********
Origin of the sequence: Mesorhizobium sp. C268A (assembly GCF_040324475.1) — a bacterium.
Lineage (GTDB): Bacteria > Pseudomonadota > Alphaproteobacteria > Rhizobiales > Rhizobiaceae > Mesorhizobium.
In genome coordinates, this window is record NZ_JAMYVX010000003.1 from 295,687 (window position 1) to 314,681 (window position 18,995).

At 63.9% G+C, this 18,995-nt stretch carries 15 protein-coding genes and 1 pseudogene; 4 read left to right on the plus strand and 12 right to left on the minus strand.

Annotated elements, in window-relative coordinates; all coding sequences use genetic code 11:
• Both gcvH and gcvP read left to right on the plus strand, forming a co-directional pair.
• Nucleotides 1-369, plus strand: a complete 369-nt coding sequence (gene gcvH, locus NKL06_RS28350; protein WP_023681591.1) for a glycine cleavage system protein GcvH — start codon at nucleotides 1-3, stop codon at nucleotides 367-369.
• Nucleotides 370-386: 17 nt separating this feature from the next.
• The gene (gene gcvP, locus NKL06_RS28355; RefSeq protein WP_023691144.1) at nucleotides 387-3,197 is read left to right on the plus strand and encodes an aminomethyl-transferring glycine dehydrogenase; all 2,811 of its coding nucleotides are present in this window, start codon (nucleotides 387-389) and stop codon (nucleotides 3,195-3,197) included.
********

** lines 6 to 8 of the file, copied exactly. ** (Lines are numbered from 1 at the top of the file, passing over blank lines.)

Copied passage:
• Both gcvH and gcvP read left to right on the plus strand, forming a co-directional pair.
• Nucleotides 1-369, plus strand: a complete 369-nt coding sequence (gene gcvH, locus NKL06_RS28350; protein WP_023681591.1) for a glycine cleavage system protein GcvH — start codon at nucleotides 1-3, stop codon at nucleotides 367-369.
• Nucleotides 370-386: 17 nt separating this feature from the next.